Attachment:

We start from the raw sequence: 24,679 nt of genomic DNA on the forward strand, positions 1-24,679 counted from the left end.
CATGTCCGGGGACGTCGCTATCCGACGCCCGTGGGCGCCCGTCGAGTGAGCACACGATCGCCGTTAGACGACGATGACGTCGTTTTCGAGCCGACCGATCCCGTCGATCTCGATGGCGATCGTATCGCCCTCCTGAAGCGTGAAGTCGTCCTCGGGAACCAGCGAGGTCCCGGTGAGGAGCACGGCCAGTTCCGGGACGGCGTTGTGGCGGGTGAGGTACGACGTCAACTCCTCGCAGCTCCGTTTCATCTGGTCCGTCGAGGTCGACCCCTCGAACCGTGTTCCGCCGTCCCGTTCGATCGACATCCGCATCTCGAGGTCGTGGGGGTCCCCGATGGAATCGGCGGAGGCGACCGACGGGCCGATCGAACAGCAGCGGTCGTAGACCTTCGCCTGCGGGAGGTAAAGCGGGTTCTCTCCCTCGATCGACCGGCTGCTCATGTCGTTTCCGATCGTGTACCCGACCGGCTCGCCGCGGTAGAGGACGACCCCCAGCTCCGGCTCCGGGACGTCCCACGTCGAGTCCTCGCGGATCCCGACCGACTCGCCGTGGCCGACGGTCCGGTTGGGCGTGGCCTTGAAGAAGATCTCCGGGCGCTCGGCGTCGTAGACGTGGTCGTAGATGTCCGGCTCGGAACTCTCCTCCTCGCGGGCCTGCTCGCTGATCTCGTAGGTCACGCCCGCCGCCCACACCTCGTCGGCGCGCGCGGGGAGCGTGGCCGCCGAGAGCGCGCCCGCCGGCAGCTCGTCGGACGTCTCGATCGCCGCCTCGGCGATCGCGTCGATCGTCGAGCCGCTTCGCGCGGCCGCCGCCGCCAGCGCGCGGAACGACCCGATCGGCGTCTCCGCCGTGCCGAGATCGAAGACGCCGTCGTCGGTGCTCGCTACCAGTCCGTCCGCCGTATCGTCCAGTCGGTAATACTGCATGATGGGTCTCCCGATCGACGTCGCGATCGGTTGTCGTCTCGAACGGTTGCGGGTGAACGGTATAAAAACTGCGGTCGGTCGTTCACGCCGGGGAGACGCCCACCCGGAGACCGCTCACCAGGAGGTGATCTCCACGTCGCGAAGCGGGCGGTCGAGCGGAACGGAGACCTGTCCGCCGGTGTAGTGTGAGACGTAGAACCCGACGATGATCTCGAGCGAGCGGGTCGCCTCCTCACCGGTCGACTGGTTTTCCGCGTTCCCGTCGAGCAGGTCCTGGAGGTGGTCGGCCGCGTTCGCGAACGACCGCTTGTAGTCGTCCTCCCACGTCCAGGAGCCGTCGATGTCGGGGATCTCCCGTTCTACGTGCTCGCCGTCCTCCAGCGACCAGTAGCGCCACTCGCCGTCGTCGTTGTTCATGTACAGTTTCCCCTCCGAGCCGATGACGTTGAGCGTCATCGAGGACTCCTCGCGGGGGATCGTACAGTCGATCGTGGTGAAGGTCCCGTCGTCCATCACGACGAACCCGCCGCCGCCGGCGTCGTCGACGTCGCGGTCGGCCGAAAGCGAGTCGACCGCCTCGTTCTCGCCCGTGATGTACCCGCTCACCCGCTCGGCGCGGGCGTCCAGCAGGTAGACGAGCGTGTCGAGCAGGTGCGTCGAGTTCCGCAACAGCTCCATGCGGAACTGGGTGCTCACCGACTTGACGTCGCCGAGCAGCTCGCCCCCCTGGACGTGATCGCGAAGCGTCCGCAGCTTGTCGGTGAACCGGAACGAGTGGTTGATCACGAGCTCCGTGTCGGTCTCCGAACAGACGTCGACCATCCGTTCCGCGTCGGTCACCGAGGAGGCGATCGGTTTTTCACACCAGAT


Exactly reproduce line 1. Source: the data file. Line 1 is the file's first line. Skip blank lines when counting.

We start from the raw sequence: 24,679 nt of genomic DNA on the forward strand, positions 1-24,679 counted from the left end.